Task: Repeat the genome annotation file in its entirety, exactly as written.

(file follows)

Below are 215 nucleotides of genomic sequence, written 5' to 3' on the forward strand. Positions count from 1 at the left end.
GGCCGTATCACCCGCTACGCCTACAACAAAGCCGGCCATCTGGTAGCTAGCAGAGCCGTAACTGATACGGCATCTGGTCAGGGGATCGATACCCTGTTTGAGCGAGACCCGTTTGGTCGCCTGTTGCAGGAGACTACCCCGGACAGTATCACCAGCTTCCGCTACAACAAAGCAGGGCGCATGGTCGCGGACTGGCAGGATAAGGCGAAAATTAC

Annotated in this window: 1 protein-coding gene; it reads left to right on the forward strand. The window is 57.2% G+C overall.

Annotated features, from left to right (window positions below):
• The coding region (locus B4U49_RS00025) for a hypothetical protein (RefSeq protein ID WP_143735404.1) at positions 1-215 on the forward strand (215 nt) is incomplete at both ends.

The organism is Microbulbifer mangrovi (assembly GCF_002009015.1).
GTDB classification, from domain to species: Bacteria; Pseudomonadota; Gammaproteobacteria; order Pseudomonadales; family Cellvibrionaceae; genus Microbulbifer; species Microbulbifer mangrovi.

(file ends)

Below are 215 nucleotides of genomic sequence, written 5' to 3' on the forward strand. Positions count from 1 at the left end.
GGCCGTATCACCCGCTACGCCTACAACAAAGCCGGCCATCTGGTAGCTAGCAGAGCCGTAACTGATACGGCATCTGGTCAGGGGATCGATACCCTGTTTGAGCGAGACCCGTTTGGTCGCCTGTTGCAGGAGACTACCCCGGACAGTATCACCAGCTTCCGCTACAACAAAGCAGGGCGCATGGTCGCGGACTGGCAGGATAAGGCGAAAATTAC

Annotated in this window: 1 protein-coding gene; it reads left to right on the forward strand. The window is 57.2% G+C overall.

Annotated features, from left to right (window positions below):
• The coding region (locus B4U49_RS00025) for a hypothetical protein (RefSeq protein ID WP_143735404.1) at positions 1-215 on the forward strand (215 nt) is incomplete at both ends.

The organism is Microbulbifer mangrovi (assembly GCF_002009015.1).
GTDB classification, from domain to species: Bacteria; Pseudomonadota; Gammaproteobacteria; order Pseudomonadales; family Cellvibrionaceae; genus Microbulbifer; species Microbulbifer mangrovi.